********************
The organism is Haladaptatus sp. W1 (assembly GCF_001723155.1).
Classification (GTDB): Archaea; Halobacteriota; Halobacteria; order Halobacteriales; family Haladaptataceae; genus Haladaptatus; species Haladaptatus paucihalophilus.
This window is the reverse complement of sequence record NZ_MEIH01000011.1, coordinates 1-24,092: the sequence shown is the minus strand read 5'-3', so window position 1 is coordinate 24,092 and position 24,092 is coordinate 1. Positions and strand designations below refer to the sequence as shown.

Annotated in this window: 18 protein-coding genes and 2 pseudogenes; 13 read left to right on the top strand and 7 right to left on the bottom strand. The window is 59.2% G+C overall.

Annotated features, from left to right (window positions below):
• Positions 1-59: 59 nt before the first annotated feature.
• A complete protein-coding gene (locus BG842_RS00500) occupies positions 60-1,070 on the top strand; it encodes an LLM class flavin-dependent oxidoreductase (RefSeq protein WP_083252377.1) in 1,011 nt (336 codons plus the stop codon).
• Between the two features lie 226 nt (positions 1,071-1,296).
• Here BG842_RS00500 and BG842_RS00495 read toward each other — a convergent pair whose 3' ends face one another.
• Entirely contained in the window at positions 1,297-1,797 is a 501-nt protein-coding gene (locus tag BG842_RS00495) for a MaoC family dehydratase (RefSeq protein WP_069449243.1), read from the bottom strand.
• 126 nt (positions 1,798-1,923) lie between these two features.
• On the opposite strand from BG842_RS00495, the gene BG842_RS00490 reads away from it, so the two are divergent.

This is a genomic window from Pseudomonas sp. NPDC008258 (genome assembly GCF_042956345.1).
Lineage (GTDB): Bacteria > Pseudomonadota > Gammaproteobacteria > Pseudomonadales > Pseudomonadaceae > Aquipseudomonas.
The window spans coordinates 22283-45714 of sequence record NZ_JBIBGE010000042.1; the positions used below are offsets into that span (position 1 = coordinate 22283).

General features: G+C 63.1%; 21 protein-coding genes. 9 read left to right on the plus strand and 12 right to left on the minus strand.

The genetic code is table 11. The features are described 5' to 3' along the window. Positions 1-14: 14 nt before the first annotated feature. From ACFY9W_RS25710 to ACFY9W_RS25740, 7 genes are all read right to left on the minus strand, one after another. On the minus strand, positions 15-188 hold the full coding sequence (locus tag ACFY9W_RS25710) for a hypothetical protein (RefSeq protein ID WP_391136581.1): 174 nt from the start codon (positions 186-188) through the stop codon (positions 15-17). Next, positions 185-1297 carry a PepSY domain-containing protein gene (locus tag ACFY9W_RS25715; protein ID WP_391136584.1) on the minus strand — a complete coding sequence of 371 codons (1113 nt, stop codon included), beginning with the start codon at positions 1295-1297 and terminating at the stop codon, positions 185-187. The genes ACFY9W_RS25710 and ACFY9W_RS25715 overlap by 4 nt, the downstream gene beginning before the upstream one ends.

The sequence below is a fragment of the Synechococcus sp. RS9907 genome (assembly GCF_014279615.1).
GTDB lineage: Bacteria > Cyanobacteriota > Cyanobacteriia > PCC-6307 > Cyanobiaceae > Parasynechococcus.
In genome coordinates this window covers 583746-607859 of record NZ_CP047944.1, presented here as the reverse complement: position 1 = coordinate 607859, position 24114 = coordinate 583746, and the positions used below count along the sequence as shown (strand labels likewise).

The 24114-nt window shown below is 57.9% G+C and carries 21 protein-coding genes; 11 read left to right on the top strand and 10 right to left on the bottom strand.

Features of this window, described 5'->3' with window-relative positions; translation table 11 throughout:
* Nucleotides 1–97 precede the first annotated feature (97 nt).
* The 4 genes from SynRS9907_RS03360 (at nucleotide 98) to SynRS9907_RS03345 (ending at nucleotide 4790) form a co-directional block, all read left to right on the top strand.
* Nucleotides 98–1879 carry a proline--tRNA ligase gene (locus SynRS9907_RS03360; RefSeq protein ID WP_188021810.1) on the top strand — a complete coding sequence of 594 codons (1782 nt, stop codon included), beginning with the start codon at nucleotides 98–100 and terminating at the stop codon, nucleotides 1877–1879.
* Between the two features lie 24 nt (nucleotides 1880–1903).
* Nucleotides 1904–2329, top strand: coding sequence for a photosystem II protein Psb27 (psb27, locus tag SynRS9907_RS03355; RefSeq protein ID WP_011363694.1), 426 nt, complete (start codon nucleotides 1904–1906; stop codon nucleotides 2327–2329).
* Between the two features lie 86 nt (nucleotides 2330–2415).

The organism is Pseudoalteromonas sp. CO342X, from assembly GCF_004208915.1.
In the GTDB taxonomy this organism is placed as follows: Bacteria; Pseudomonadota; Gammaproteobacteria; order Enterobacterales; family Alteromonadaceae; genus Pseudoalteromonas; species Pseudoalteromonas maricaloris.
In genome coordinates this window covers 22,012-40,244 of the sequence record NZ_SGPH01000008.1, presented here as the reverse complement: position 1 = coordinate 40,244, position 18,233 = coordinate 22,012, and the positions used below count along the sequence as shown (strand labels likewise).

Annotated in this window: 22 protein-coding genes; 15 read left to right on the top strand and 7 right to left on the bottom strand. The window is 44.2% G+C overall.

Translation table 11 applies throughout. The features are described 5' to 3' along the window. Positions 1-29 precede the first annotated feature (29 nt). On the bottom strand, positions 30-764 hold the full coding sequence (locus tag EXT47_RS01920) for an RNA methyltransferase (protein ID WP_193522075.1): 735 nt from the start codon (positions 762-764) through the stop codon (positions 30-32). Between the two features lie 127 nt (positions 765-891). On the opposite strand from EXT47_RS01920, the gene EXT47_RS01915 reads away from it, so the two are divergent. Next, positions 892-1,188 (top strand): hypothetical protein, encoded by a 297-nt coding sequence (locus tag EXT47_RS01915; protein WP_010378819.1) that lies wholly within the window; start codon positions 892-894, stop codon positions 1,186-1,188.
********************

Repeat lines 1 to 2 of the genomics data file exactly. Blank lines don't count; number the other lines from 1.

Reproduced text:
The organism is Haladaptatus sp. W1 (assembly GCF_001723155.1).
Classification (GTDB): Archaea; Halobacteriota; Halobacteria; order Halobacteriales; family Haladaptataceae; genus Haladaptatus; species Haladaptatus paucihalophilus.